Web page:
The Ojibway, Pottawatomi and Ottawa are the three tribes who live here. Although the Pottawatomi settled permanently at Walpole Island only after 1836, they had used the territory of southwestern Ontario at a much earlier date. Having a common heritage they formed the Three Fires Confederacy - a political and cultural compact that has served us well. The Island is blessed with a unique ecosystem including 6,900 hectares of the most diverse wetlands in all of the Great Lakes Basin. Actually, Walpole Island consists of six islands with Walpole being the largest. The land portion of the reserve contains a total of 58,000 acres. I use the term reserve lightly because in fact Walpole Island has never been founded, legislation, established, set apart or surveyed as a reserve.
Walpole Island has the distinction of being unceded territory. This fact, together with its natural and human resources, makes Walpole Island a very special place. Walpole Island is also known for its rare flora and fauna. Our local economy is highly diverse and rich. It is dependent on the bounty of the land and its fruits. Our lands and waters still support recreation and tourism. Hunting, fishing, and trapping is a multi-million dollar industry in our community. Even though we are the southernmost reserve in Canada citizens of our First Nation, incredibly can still support their families through hunting, fishing, trapping and guiding activities. These traditional activities are central to our economic base and cultural integrity.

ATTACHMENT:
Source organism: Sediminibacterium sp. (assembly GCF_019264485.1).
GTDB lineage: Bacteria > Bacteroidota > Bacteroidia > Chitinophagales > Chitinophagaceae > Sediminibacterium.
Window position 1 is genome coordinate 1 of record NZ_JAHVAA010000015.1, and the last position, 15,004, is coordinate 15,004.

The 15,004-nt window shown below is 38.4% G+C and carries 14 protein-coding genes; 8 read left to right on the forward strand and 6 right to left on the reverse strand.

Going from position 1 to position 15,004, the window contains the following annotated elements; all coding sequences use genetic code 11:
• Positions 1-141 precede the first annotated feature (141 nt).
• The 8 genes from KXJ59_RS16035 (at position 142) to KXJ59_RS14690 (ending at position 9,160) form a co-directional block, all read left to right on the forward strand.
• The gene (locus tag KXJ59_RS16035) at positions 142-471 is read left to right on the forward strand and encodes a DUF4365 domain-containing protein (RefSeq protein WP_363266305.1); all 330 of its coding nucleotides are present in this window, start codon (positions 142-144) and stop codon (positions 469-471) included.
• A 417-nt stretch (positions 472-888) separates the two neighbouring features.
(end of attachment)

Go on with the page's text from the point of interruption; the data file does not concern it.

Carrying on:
During the war of 1812, the majority of the Nation’s inhabitants offered their services to the British Government. These native troops played an important role in several battles and played a crucial role in defending what is now known as Canada. In 1840’s, the U.S. began to relocate many bands to “Indian Territory”. A large amount of Chippewas, Pottawatomi and Odawa who had sided with the British decided to migrate across the border to avoid being caught up in the relocation by the United States. These disposed native people were eventually taken in, allowed to stay on reserves in Southern Ontario. Many traveled up and settled on the east and North shores of lake Huron, but many settled on the Sarnia Reserve.
The community of Aamjiwnaang First Nation, formally Chippewas of Sarnia, is located on the St. Clair River, is 5 kilometers south of the southern tip of Lake Huron.
On January 1st, 2000, we greeted the New Year by officially reclaiming our name Aamjiwnaang (pronounced am-JIN-nun), which means “meeting place by the rapid water”, which describes our surrounding community.